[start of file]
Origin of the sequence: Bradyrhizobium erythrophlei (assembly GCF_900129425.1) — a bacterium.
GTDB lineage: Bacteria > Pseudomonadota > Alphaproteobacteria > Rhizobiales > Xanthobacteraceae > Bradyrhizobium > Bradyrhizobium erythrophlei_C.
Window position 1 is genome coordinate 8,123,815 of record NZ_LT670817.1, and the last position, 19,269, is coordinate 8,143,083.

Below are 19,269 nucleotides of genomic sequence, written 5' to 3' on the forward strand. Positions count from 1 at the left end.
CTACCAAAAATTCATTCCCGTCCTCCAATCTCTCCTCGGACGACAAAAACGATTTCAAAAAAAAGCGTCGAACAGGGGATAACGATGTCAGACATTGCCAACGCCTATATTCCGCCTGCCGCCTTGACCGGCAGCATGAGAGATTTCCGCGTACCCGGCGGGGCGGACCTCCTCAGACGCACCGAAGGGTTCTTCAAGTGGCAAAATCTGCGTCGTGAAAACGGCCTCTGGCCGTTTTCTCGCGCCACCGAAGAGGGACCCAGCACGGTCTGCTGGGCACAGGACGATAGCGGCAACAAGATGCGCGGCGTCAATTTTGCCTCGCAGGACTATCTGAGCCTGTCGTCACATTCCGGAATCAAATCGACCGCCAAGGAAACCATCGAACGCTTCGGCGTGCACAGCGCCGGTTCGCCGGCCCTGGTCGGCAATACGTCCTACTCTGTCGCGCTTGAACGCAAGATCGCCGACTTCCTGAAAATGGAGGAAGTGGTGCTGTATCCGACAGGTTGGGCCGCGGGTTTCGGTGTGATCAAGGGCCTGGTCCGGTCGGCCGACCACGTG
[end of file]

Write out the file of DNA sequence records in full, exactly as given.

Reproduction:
Origin of the sequence: Bradyrhizobium erythrophlei (assembly GCF_900129425.1) — a bacterium.
GTDB lineage: Bacteria > Pseudomonadota > Alphaproteobacteria > Rhizobiales > Xanthobacteraceae > Bradyrhizobium > Bradyrhizobium erythrophlei_C.
Window position 1 is genome coordinate 8,123,815 of record NZ_LT670817.1, and the last position, 19,269, is coordinate 8,143,083.

Below are 19,269 nucleotides of genomic sequence, written 5' to 3' on the forward strand. Positions count from 1 at the left end.
CTACCAAAAATTCATTCCCGTCCTCCAATCTCTCCTCGGACGACAAAAACGATTTCAAAAAAAAGCGTCGAACAGGGGATAACGATGTCAGACATTGCCAACGCCTATATTCCGCCTGCCGCCTTGACCGGCAGCATGAGAGATTTCCGCGTACCCGGCGGGGCGGACCTCCTCAGACGCACCGAAGGGTTCTTCAAGTGGCAAAATCTGCGTCGTGAAAACGGCCTCTGGCCGTTTTCTCGCGCCACCGAAGAGGGACCCAGCACGGTCTGCTGGGCACAGGACGATAGCGGCAACAAGATGCGCGGCGTCAATTTTGCCTCGCAGGACTATCTGAGCCTGTCGTCACATTCCGGAATCAAATCGACCGCCAAGGAAACCATCGAACGCTTCGGCGTGCACAGCGCCGGTTCGCCGGCCCTGGTCGGCAATACGTCCTACTCTGTCGCGCTTGAACGCAAGATCGCCGACTTCCTGAAAATGGAGGAAGTGGTGCTGTATCCGACAGGTTGGGCCGCGGGTTTCGGTGTGATCAAGGGCCTGGTCCGGTCGGCCGACCACGTG